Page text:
As Kris Bryant finished packing for the rookie-development program, his mom stopped him before heading to the airport: You’re going to need the big winter coat.
The 22-year-old kid from Las Vegas isn't used to January in the Windy City. And while the Cubs made him the No. 2 overall pick in last year’s draft, they also understand he’s not ready for the bright lights of Chicago just yet.
Eventually, Bryant should be penciled in the middle of the lineup and driving balls into the Wrigley Field bleachers. But he has just 36 professional games under his belt (56 if you include the Arizona Fall League). There's still plenty to learn.
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"I can't really speak on [how fast I will move through the system]," Bryant said. "That's not really up to me.
"All I can do is go out there and have the confidence, be prepared every day and play as hard as I can. Hopefully, everything takes care of itself."
Bryant may not have much in the way of professional experience, but he spent 2013 turning heads in the baseball world. After a record-setting season at the University of San Diego, he didn't miss a beat playing at three levels in the Cubs system before dominating in the AFL and winning its MVP award.
Between college, the minors and the AFL, Bryant hit 46 homers and drove in 111 runs in 118 games last year. Experts routinely rank him among the top 10 prospects in the game.
"I wouldn't say [I expected to have that kind of success], but I do expect a lot out of myself," Bryant said. "I go out there every day with an extreme amount of confidence.
"I don't really look at the numbers. I just go out there every day and tell myself I'm going to compete and play as hard as I can and the results will take care of themselves. I've been sticking to what's been working for me."
After all this success, it would be easy for a young kid like Bryant to get caught up in the hype and assume his ticket to Wrigley has already been punched. But Bryant is keeping his head out of the clouds.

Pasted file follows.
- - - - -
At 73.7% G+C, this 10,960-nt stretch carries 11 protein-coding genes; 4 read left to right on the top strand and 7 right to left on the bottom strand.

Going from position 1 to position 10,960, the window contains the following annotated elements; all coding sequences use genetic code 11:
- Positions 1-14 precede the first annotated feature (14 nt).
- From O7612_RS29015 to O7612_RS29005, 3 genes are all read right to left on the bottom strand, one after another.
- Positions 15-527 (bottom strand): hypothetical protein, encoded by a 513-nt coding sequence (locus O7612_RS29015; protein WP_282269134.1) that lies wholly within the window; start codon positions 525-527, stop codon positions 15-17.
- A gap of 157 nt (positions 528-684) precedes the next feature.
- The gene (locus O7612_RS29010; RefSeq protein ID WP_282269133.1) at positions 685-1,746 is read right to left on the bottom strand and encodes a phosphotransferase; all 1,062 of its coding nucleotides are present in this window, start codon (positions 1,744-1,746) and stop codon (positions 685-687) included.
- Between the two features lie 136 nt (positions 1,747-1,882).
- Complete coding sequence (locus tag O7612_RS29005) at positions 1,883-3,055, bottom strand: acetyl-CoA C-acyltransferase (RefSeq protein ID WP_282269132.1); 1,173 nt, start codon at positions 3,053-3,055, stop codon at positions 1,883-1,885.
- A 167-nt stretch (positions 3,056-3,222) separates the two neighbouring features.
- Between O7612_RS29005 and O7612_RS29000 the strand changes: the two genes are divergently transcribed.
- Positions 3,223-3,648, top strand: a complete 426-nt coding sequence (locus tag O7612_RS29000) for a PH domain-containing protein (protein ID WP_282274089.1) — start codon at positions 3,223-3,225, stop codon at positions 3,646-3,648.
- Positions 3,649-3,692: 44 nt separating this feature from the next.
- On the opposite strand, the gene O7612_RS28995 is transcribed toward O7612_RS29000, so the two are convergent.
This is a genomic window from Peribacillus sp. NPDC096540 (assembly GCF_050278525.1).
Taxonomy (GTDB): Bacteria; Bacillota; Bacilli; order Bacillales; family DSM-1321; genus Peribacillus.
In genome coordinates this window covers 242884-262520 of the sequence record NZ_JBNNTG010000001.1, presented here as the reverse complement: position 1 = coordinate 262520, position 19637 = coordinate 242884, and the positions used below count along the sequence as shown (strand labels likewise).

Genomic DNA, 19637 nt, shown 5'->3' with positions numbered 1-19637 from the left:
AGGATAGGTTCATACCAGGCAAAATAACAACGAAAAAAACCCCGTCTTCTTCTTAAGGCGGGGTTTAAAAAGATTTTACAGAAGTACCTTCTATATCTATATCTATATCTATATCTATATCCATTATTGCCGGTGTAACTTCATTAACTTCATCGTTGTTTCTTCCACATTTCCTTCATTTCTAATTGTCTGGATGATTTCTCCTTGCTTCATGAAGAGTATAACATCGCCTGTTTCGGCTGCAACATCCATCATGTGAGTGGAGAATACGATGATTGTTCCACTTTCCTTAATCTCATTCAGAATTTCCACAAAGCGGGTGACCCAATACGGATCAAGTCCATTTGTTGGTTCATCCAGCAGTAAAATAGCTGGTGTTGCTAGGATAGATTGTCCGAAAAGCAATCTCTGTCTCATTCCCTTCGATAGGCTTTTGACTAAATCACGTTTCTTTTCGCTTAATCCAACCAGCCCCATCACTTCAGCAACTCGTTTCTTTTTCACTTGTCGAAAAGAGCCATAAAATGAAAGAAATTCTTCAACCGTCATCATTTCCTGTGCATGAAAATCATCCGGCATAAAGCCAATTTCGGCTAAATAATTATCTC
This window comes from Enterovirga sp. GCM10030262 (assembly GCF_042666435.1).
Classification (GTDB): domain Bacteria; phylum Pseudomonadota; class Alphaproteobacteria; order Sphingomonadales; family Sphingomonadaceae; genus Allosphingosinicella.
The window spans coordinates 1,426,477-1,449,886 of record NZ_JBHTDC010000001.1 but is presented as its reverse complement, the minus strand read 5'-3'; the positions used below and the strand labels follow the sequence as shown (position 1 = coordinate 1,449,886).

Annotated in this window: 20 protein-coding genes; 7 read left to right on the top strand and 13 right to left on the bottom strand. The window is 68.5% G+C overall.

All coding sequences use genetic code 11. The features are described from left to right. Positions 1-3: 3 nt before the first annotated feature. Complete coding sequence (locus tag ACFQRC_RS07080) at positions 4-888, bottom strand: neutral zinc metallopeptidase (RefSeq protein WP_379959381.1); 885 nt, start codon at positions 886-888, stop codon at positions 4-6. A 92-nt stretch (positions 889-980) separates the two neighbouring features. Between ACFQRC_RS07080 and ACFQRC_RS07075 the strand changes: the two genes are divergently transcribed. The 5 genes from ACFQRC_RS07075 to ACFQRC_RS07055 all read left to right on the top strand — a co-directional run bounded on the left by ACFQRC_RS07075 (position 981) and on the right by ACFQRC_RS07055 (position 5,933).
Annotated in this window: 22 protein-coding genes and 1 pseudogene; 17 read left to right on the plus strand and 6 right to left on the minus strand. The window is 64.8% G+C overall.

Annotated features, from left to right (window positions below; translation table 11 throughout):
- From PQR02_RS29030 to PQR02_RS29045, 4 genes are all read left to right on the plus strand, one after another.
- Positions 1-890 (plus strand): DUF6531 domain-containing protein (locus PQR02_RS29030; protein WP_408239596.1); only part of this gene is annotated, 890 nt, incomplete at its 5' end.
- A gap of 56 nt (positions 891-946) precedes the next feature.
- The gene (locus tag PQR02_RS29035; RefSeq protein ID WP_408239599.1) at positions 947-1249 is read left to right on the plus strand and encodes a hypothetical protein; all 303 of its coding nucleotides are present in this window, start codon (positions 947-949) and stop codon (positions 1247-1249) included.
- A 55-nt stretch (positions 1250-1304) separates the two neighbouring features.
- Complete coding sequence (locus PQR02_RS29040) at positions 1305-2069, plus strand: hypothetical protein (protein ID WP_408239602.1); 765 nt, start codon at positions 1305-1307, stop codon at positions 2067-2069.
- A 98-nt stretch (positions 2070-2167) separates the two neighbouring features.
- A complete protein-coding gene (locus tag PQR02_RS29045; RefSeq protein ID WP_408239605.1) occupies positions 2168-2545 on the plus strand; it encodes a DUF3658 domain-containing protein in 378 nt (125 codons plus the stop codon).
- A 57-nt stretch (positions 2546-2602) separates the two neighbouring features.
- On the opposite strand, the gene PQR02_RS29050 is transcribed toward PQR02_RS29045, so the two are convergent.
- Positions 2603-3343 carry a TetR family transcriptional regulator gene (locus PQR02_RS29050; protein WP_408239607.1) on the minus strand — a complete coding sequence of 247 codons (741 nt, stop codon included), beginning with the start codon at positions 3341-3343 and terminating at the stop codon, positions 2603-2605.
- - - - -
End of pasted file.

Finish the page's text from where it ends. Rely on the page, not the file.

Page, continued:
"When I was in college, we did a whole lot of the mental-training side of baseball and just staying in the moment," he said. "Those tools have really carried over into professional baseball and they've helped me tremendously.
"I'm just falling back on the things I know. Those are the tools I have in my belt and I've been using them. So I'm just staying in the moment every day, focusing on getting better as a player and as a person."
That down-to-earth mentality is helping Bryant manage the lofty expectations surrounding the organization’s top prospects, a group heralded as potential saviors from an increasingly impatient fan base.
Bryant doesn't seem to be fazed by the pressure. At last month’s Cubs Convention, he started playing an impromptu game of football with 2012 first-round draft pick Albert Almora and a bunch of kids on the third floor of the Sheraton Chicago Hotel & Towers.
Bryant got a taste of Wrigley Field when he officially signed with the Cubs last July. But he really experienced the Chicago market when his rookie-development class took in a Blackhawks game at the United Center.
"It's absolutely incredible," he said. "Getting drafted by the Cubs and hearing stories leading up to the day that I signed, I knew it was a great city. And then I get here and it's overwhelming.
"The fans are so passionate, not just in baseball. The hockey game was incredible and they're the same in basketball and football. It's a city that everybody should want to be a part of and I'm just thankful the Cubs chose me."
Bryant will head to his first big-league camp later this month when he reports to Mesa, Ariz. He will be a center of attention in spring training. But at heart, the 6-foot-5 slugger is still in awe of what’s happening.
"It's surreal," he said. "You see these guys on TV. I was talking with Anthony Rizzo and just kept thinking 'Man, this is so cool.' It set in that I'm now a teammate with him and I'm part of the Cubs organization.
"It's been a dream of mine ever since I was little and now it's all coming true. But I have a whole lot to work on. I've got to work my butt off and try to play as best I can."